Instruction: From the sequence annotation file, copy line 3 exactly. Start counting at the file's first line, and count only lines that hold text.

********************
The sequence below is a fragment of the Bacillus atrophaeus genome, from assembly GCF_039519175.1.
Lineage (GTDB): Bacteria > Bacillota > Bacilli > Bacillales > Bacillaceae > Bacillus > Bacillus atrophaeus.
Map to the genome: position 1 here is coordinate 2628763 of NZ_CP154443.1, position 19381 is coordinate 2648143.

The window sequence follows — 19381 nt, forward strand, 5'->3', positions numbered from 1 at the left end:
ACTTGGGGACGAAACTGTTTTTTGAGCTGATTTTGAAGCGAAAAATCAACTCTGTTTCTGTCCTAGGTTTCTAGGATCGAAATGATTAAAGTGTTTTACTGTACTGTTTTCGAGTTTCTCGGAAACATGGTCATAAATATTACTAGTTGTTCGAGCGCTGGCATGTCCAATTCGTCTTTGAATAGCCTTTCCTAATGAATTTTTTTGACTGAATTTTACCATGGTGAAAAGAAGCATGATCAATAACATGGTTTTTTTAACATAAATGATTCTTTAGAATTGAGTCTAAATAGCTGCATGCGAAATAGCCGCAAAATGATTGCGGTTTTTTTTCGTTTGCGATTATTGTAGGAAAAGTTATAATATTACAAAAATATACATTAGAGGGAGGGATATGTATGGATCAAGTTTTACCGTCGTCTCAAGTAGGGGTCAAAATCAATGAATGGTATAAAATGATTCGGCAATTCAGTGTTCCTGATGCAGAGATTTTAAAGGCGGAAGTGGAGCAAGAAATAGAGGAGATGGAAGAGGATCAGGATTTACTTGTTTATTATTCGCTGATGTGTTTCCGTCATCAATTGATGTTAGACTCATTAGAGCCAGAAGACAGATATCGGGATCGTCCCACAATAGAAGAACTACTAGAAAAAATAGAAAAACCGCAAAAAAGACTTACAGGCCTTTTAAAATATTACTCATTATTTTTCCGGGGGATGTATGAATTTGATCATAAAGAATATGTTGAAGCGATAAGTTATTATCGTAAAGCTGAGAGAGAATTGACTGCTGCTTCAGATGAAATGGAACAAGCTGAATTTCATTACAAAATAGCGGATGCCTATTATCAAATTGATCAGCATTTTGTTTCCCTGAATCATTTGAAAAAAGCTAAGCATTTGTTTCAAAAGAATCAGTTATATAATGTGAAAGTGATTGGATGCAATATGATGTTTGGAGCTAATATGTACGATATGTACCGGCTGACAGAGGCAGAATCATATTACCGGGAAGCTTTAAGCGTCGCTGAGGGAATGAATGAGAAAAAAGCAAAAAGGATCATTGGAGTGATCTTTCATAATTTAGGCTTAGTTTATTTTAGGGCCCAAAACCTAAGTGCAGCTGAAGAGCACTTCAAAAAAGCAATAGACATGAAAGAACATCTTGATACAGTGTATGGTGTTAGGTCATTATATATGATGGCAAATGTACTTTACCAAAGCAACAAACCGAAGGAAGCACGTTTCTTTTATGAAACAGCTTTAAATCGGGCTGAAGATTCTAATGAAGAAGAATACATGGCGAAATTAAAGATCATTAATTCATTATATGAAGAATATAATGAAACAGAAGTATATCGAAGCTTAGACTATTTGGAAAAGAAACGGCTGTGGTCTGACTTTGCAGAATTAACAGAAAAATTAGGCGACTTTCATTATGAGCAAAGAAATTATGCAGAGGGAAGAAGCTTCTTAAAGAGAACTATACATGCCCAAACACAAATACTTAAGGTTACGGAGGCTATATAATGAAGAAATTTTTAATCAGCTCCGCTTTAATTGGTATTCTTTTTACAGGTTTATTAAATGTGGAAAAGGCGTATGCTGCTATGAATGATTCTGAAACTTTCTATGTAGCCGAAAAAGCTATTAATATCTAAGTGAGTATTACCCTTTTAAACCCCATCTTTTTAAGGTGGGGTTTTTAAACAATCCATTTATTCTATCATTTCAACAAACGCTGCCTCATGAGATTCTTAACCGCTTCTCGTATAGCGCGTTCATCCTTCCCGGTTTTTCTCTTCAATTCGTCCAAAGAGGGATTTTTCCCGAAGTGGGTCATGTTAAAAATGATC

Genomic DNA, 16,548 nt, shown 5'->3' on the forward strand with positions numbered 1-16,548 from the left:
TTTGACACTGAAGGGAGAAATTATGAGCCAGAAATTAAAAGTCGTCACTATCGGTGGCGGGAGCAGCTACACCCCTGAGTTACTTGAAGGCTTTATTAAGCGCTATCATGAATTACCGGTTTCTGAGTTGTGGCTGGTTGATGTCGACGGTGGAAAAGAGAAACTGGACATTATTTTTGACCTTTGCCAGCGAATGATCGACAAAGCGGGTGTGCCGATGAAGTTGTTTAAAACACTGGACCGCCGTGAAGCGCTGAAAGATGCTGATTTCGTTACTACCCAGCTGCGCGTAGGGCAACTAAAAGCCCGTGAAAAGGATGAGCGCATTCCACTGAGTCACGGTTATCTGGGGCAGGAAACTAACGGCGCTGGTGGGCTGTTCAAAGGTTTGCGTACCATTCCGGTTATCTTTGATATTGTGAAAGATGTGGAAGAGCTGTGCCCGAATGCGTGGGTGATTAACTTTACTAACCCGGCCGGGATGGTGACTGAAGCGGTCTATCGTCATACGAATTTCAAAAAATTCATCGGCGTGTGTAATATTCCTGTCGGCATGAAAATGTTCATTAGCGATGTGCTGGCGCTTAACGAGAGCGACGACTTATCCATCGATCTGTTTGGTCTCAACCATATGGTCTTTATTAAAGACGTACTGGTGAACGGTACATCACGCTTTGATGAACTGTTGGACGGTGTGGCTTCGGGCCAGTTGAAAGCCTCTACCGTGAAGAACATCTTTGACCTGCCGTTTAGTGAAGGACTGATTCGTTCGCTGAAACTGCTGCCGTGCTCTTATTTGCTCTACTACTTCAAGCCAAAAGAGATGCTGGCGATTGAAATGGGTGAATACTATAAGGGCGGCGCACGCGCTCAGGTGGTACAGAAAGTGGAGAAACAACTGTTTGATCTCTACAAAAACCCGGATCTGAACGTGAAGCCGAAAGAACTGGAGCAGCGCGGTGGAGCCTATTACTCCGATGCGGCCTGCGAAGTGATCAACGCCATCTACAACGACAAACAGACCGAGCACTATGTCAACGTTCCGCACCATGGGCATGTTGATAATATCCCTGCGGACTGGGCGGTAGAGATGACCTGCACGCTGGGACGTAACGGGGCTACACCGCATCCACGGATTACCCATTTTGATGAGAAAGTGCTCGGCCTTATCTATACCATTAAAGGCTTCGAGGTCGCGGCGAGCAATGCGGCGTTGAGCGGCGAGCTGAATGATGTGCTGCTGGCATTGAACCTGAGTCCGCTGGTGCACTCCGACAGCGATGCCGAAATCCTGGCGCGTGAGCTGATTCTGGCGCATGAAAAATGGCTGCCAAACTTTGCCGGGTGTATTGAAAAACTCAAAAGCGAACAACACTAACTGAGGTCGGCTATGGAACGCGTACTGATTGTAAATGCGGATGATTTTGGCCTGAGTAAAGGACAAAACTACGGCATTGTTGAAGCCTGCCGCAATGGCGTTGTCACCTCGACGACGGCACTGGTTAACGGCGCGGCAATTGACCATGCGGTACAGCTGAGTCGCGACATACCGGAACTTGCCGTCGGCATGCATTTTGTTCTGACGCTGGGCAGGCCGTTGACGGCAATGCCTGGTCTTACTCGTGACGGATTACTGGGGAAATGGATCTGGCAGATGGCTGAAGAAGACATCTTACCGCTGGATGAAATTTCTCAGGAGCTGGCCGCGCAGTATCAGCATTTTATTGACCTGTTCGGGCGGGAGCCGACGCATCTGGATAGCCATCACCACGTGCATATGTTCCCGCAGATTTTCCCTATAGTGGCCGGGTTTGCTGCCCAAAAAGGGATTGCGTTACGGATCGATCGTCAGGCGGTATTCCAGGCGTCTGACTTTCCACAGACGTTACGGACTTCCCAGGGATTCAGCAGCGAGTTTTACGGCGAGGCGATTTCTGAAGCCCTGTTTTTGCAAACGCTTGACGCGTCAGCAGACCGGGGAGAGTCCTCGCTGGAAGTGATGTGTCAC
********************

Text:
Map to the genome: position 1 here is coordinate 2628763 of NZ_CP154443.1, position 19381 is coordinate 2648143.